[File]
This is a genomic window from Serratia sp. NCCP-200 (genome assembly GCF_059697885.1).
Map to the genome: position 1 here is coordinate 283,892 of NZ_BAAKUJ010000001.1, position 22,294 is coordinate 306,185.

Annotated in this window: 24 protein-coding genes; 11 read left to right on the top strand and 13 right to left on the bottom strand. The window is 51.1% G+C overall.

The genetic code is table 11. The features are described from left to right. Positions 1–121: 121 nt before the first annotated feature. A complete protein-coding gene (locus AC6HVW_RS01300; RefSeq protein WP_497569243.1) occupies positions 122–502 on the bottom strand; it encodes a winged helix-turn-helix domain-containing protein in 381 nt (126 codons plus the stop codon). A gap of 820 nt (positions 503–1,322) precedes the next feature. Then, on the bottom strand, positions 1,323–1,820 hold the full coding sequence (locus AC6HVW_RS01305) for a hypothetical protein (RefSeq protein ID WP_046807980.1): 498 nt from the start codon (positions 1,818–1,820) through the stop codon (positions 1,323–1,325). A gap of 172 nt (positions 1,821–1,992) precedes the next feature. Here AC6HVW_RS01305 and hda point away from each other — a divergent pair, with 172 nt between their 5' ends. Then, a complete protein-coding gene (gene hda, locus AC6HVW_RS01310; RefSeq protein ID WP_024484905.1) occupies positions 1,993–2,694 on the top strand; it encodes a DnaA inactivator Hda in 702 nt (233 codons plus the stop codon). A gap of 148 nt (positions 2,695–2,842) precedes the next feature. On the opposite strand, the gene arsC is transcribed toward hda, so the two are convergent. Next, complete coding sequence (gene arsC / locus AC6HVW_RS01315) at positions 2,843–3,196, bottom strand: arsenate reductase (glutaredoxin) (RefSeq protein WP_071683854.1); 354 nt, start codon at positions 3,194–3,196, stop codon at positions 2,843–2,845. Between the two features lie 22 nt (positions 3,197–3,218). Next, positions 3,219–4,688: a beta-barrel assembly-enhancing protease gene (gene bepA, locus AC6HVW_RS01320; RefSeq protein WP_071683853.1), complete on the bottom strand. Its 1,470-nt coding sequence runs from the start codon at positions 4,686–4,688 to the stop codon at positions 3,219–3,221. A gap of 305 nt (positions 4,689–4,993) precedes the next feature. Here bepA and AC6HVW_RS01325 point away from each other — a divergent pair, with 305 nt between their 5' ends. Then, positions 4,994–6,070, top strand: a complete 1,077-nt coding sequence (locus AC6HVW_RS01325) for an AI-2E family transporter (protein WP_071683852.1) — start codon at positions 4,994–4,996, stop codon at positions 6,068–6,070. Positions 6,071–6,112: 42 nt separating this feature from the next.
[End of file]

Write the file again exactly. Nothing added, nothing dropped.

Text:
This is a genomic window from Serratia sp. NCCP-200 (genome assembly GCF_059697885.1).
Map to the genome: position 1 here is coordinate 283,892 of NZ_BAAKUJ010000001.1, position 22,294 is coordinate 306,185.

Annotated in this window: 24 protein-coding genes; 11 read left to right on the top strand and 13 right to left on the bottom strand. The window is 51.1% G+C overall.

The genetic code is table 11. The features are described from left to right. Positions 1–121: 121 nt before the first annotated feature. A complete protein-coding gene (locus AC6HVW_RS01300; RefSeq protein WP_497569243.1) occupies positions 122–502 on the bottom strand; it encodes a winged helix-turn-helix domain-containing protein in 381 nt (126 codons plus the stop codon). A gap of 820 nt (positions 503–1,322) precedes the next feature. Then, on the bottom strand, positions 1,323–1,820 hold the full coding sequence (locus AC6HVW_RS01305) for a hypothetical protein (RefSeq protein ID WP_046807980.1): 498 nt from the start codon (positions 1,818–1,820) through the stop codon (positions 1,323–1,325). A gap of 172 nt (positions 1,821–1,992) precedes the next feature. Here AC6HVW_RS01305 and hda point away from each other — a divergent pair, with 172 nt between their 5' ends. Then, a complete protein-coding gene (gene hda, locus AC6HVW_RS01310; RefSeq protein ID WP_024484905.1) occupies positions 1,993–2,694 on the top strand; it encodes a DnaA inactivator Hda in 702 nt (233 codons plus the stop codon). A gap of 148 nt (positions 2,695–2,842) precedes the next feature. On the opposite strand, the gene arsC is transcribed toward hda, so the two are convergent. Next, complete coding sequence (gene arsC / locus AC6HVW_RS01315) at positions 2,843–3,196, bottom strand: arsenate reductase (glutaredoxin) (RefSeq protein WP_071683854.1); 354 nt, start codon at positions 3,194–3,196, stop codon at positions 2,843–2,845. Between the two features lie 22 nt (positions 3,197–3,218). Next, positions 3,219–4,688: a beta-barrel assembly-enhancing protease gene (gene bepA, locus AC6HVW_RS01320; RefSeq protein WP_071683853.1), complete on the bottom strand. Its 1,470-nt coding sequence runs from the start codon at positions 4,686–4,688 to the stop codon at positions 3,219–3,221. A gap of 305 nt (positions 4,689–4,993) precedes the next feature. Here bepA and AC6HVW_RS01325 point away from each other — a divergent pair, with 305 nt between their 5' ends. Then, positions 4,994–6,070, top strand: a complete 1,077-nt coding sequence (locus AC6HVW_RS01325) for an AI-2E family transporter (protein WP_071683852.1) — start codon at positions 4,994–4,996, stop codon at positions 6,068–6,070. Positions 6,071–6,112: 42 nt separating this feature from the next.